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In-N-Out Wants to Replace Burger King at Vintage Oaks

Company submits an application for design review to build a new restaurant at the site of Burger King. Public workshop scheduled for September 19.

City officials in Novato have confirmed the rumors that have been circulating all summer: In-N-Out Burger wants to construct a new restaurant at the site of at the .

According to Steve Marshall, a senior city planner, In-N-Out has submitted an application for design review that calls for demolition of the existing Burger King at 216 Vintage Way.

Marshall said Wednesday in an e-mail to Novato Patch that a public workshop will be held by the Design Review Commission on Sept. 19 to review the site design, architecture and landscape plan proposed for the new In-N-Out Burger. 

Public notices about the meeting with location and time will be mailed this week, according to Marshall.

Like the lettuce on the burgers, the news is so fresh that project plans have not been delivered to the city, but Marshall expects them to be delivered by the end of the week.

Several messages left with the franchise owner of the Burger King have gone unreturned. Several Patch readers mentioned over the past few weeks that the restaurant was to be shut down, attributing the information to a Burger King employee.

In-N-Out announced that it was for a new restaurant in April  2011. It pinpointed a spot in Ignacio, site of a garden center and adjacent oil changing shop, and presented its plan at a in August 2011. Neighbors in that area immediately spoke up about the noise, lighting and traffic that would cause problems at that location. Eric Lucan, then a candidate for Novato City Council (and eventually successful at winnng a seat) wrote an opinion piece for Novato Patch about the pros and cons of having In-N-Out at that location.

In May, In-N-Out and said it would continue to look for a prime location in Novato. It settled on Vintage Oaks because the company prefers high-visibility locations and looks for “dynamic, high activity areas near retail mass, freeway locations, major intersections and commercial shopping center pads,” according to company literature. It also likes “easy ingress/egress, ability to use our 'classic' image.”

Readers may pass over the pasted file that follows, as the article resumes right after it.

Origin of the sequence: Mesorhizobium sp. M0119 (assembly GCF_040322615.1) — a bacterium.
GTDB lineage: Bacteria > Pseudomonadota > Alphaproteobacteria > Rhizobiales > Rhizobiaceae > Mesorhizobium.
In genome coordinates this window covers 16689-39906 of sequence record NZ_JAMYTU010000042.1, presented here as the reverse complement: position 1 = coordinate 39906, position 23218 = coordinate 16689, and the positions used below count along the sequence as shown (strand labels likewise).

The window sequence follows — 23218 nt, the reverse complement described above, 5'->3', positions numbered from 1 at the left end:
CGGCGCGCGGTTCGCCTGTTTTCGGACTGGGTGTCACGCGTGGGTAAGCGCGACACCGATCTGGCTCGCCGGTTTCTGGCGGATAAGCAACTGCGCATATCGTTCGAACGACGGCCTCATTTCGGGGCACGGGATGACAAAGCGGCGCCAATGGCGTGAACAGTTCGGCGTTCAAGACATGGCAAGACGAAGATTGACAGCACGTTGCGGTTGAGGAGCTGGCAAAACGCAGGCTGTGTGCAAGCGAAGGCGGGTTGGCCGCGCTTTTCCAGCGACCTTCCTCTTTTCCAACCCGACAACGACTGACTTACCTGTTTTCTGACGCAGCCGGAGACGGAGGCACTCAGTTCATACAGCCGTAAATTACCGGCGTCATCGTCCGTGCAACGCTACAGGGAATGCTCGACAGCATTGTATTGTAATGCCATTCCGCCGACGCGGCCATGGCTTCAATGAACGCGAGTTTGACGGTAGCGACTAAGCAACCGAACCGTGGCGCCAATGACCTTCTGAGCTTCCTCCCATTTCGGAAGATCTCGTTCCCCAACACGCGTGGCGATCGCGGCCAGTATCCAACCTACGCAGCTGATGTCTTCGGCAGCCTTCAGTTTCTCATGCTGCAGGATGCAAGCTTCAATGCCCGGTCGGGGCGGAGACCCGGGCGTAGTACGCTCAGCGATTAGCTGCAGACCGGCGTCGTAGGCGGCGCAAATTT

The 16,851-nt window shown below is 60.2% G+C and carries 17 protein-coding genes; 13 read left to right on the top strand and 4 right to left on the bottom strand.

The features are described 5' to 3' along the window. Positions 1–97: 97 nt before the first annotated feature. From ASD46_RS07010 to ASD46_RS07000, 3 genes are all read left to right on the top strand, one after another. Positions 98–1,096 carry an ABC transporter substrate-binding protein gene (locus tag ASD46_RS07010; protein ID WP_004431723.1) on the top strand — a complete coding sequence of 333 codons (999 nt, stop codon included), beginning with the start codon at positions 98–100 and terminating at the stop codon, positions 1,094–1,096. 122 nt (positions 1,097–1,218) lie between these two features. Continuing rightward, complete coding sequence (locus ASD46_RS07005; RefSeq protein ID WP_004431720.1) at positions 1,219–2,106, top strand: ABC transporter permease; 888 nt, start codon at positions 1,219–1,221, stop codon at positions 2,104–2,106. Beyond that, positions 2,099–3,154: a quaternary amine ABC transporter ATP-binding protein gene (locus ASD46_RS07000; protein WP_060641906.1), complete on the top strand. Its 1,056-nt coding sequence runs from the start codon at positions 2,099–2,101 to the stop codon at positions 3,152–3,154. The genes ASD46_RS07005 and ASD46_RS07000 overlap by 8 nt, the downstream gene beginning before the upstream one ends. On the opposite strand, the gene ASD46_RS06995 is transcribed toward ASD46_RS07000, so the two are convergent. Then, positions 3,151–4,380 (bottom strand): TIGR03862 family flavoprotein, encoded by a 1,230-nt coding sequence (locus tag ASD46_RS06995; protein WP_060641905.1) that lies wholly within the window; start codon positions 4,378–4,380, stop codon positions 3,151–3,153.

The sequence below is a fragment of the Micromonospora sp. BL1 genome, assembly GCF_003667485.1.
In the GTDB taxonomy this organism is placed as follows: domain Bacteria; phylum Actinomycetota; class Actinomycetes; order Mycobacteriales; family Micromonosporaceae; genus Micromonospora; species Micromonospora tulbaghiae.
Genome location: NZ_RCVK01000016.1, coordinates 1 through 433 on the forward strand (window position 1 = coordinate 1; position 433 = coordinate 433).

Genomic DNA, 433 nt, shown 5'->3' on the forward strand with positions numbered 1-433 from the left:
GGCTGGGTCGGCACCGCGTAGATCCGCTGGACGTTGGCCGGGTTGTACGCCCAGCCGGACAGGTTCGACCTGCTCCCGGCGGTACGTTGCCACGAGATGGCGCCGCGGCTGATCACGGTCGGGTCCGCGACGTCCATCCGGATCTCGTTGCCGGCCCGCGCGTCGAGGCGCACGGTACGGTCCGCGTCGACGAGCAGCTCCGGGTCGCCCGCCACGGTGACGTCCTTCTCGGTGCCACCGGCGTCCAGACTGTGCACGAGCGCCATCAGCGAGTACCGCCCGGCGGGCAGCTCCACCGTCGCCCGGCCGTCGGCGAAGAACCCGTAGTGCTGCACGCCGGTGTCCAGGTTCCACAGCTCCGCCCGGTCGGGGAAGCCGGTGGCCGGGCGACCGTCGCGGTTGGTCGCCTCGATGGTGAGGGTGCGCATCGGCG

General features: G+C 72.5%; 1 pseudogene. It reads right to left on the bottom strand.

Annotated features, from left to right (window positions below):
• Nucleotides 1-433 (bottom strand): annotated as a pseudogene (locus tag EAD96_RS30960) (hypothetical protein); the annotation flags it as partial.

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Tom Benjamin September 07, 2012 at 12:36 AM
In & Out 'Sucks'? compared to all other fast food joints I'll 'Suck' their food any day, but what will this do to Petaluma's Fast Food Economy?
Tracey Ruiz September 07, 2012 at 01:30 AM
Do you think a one-way loop around Vintage Oaks would work for traffic? Traffic would flow in one direction along the front of the mall and all exit in one direction on the road behind. I've always thought it should be considered, especially when it gets super busy around the holidays. Maybe an option when Hanna Ranch project opens and uses those roads to enter and exit.
Bill September 07, 2012 at 04:37 AM
OOPS!!!!! OAKLAND -- A specialized menu is not the only secret popular fast food chain In-N-Out Burger has, a law firm has alleged in a class-action lawsuit filed against the Orange County company. According to the Tidrick Law Firm, In-N-Out burger also has an illegal practice of refusing to hire African-Americans and applicants over 40-years-old. . . . . . . See the IJ article for the rest of this story.
Lothrop Withington Jr. September 07, 2012 at 07:29 AM
sheri - what makes you think they "forced the nursery that was in the old location they wanted to move into and then never moved there" ? Is that just an assumption, or do you know something the rest of us don't. As I understand, In-N-Out never purchased the land because the land under the service station was contaminated. I also understand that the nursery was struggling to turn a profit. Please don't make it look like In-N-Out put them out of business if they went out on their own. Heck, it could have ended up better for them if In-N-Out had bought them out. Closing on their own they probably walked away with nothing.
Michael Jenkins October 01, 2012 at 11:18 PM
It is amazing to me the amount of support a fast food restaurant gets. We all know that fast food is not good for us, but we still want it. The Coronary Artery Risk Development in Young Adults (CARDIA) study (2010) monitored the eating habits, recreation and activity levels of 3,021 young adults over 15 years. The results suggested that fast food can cause extensive health issues, and that the connection goes beyond fast food and obesity. A new report indicates that 50% of adults will be obese by 2030. CARDIA revealed that people who ate fast food two or more times a week experienced an average weight gain of 10 pounds more than study participants who ate fast food less than once a week. The study also proved that regular fast food consumption increased the risk of insulin resistance and type 2 diabetes. This risk is heightened further with other lifestyle factors such as alcohol consumption, little exercise and smoking. How about the motto buy local? In-and-out does not purchase any of their products in Marin and NONE of the profits stay in Marin. How about recycling? No. America's fast food culture is hurting more than our waist lines. With its grab-and-go, overly packaged food stuffed with unnecessary condiments, fast food outlets are our country's primary source of urban litter and a significant hurdle to local communities' waste diversion goals. Yes, I get it. It tastes good and it's cheap. If cigarettes were cheap and taste good would you smoke?

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